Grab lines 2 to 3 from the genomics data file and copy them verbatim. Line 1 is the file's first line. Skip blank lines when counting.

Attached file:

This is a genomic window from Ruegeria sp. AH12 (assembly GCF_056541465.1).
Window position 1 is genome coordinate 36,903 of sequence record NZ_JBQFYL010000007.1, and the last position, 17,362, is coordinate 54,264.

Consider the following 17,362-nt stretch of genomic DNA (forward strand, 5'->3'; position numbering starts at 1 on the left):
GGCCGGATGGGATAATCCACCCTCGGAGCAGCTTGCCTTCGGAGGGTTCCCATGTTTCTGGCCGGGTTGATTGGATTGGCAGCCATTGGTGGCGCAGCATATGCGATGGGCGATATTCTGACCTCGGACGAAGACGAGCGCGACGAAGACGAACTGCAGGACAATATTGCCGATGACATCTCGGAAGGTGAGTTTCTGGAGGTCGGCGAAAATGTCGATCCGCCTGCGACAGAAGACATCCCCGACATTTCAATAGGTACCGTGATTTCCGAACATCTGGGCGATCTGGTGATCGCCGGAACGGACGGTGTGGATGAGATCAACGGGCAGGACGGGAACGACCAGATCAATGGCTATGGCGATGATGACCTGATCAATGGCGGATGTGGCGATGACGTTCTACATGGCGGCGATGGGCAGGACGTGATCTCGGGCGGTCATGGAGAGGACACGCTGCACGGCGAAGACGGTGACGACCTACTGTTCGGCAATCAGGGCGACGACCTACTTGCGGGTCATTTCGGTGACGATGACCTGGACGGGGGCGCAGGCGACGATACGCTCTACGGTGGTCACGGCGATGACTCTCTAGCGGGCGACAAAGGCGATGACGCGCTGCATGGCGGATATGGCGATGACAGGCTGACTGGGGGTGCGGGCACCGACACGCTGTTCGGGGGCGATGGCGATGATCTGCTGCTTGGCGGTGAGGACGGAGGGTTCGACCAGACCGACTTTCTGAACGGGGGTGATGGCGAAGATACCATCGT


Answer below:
Window position 1 is genome coordinate 36,903 of sequence record NZ_JBQFYL010000007.1, and the last position, 17,362, is coordinate 54,264.

Consider the following 17,362-nt stretch of genomic DNA (forward strand, 5'->3'; position numbering starts at 1 on the left):